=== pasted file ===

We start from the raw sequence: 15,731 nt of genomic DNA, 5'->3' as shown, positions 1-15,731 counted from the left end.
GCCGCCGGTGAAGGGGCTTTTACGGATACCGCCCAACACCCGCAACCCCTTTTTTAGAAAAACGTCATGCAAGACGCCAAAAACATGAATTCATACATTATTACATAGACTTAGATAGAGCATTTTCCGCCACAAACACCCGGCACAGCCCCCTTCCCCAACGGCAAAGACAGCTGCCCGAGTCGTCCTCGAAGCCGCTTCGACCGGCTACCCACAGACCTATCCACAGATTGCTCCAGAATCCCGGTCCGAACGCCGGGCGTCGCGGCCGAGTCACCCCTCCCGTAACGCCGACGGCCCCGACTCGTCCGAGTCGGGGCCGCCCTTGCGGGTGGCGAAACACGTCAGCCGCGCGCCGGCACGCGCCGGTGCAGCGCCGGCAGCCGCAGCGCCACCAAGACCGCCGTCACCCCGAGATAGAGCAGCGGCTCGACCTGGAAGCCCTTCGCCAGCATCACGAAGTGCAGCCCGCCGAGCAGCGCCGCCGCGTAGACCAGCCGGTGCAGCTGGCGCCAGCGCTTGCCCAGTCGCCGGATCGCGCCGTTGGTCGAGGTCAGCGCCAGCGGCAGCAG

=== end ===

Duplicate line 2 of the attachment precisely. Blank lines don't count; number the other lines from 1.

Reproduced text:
GCCGCCGGTGAAGGGGCTTTTACGGATACCGCCCAACACCCGCAACCCCTTTTTTAGAAAAACGTCATGCAAGACGCCAAAAACATGAATTCATACATTATTACATAGACTTAGATAGAGCATTTTCCGCCACAAACACCCGGCACAGCCCCCTTCCCCAACGGCAAAGACAGCTGCCCGAGTCGTCCTCGAAGCCGCTTCGACCGGCTACCCACAGACCTATCCACAGATTGCTCCAGAATCCCGGTCCGAACGCCGGGCGTCGCGGCCGAGTCACCCCTCCCGTAACGCCGACGGCCCCGACTCGTCCGAGTCGGGGCCGCCCTTGCGGGTGGCGAAACACGTCAGCCGCGCGCCGGCACGCGCCGGTGCAGCGCCGGCAGCCGCAGCGCCACCAAGACCGCCGTCACCCCGAGATAGAGCAGCGGCTCGACCTGGAAGCCCTTCGCCAGCATCACGAAGTGCAGCCCGCCGAGCAGCGCCGCCGCGTAGACCAGCCGGTGCAGCTGGCGCCAGCGCTTGCCCAGTCGCCGGATCGCGCCGTTGGTCGAGGTCAGCGCCAGCGGCAGCAG